Ma’s F99 project centered around the field of “mechano-immunology,” in which he studied an adhesion receptor called LFA-1 that helps T cells attach themselves to other cells. “I aimed to unravel how T cells use mechanical forces to enable their biochemical signaling and function,” explains Ma. “The techniques that I learned during my early years in Salaita’s lab prepared me to ask questions from a unique perspective.”
The techniques that Ma and his lab mates use are based on DNA nanotechnology. In 2014, Salaita’s lab started looking into this technology to study how DNA can be manipulated into nanostructures that could detect and produce the tiny forces (or piconewtons) cells exert on one another.
“We started thinking of DNA not as a molecule to carry information but as a molecule that can also be used to apply these piconewton forces,” Salaita explained. “We coined a new term, which is DNA mechano-technology.”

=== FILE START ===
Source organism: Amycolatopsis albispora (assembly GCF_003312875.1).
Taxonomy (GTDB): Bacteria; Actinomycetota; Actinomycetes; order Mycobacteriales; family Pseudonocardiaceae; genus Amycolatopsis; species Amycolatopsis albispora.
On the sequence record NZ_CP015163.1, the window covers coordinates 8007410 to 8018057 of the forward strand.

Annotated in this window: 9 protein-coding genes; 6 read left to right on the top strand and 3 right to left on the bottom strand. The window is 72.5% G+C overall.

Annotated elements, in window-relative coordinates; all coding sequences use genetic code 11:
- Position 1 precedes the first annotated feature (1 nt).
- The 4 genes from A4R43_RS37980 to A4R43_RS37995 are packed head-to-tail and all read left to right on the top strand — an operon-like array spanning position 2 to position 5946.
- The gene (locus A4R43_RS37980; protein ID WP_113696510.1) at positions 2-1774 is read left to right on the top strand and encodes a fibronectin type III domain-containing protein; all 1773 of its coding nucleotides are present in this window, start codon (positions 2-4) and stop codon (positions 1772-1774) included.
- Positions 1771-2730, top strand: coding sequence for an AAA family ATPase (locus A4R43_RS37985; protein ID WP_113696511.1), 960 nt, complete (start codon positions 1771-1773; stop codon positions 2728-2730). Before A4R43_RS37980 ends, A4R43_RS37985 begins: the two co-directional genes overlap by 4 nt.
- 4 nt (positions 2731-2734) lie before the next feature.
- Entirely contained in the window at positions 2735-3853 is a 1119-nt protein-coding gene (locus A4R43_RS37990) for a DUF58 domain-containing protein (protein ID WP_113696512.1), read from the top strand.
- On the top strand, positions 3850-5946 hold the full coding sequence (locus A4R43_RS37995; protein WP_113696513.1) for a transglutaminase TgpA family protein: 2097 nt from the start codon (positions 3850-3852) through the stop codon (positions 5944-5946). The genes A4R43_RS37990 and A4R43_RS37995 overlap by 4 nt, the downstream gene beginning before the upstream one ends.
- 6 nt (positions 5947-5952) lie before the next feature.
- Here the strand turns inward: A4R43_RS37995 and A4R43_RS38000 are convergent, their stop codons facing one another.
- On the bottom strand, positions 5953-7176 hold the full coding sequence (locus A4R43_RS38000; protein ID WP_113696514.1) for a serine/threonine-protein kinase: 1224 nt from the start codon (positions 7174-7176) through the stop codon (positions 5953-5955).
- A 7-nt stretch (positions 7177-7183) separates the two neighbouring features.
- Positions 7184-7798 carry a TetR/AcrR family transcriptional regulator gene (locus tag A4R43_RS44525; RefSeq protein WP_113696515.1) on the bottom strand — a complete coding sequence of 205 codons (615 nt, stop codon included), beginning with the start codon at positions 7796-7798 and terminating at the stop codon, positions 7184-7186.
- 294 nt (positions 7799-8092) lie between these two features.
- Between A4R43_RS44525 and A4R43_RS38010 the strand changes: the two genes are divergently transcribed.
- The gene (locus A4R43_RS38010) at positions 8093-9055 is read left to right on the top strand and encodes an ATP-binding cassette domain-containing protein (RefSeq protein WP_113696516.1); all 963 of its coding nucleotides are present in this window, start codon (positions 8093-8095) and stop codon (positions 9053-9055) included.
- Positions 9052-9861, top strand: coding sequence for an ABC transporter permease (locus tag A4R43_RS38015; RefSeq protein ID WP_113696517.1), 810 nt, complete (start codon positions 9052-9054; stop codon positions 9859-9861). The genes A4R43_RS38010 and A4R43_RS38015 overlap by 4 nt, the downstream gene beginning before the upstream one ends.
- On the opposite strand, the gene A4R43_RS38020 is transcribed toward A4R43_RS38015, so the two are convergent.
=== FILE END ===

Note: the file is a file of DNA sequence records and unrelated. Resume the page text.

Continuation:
Salaita and current fifth-year graduate student Aaron Blanchard worked on a paper submitted to the journal Science that highlights the different uses of DNA mechano-technology. The techniques developed in the lab have many uses for the NCI fellowship. “Cancer cells exhibit a lot of unique mechanical properties,” Blanchard said. “A big part of how tumors are able to grow is that they create their own specific physical environment…”